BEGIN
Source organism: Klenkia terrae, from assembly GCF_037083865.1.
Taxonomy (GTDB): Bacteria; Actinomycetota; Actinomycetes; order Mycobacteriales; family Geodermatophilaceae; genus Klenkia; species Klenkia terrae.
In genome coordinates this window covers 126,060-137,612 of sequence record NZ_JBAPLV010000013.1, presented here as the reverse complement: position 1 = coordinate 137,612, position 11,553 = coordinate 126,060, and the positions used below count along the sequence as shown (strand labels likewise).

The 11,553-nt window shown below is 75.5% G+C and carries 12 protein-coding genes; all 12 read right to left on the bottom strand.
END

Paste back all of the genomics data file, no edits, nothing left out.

Source organism: Klenkia terrae, from assembly GCF_037083865.1.
Taxonomy (GTDB): Bacteria; Actinomycetota; Actinomycetes; order Mycobacteriales; family Geodermatophilaceae; genus Klenkia; species Klenkia terrae.
In genome coordinates this window covers 126,060-137,612 of sequence record NZ_JBAPLV010000013.1, presented here as the reverse complement: position 1 = coordinate 137,612, position 11,553 = coordinate 126,060, and the positions used below count along the sequence as shown (strand labels likewise).

The 11,553-nt window shown below is 75.5% G+C and carries 12 protein-coding genes; all 12 read right to left on the bottom strand.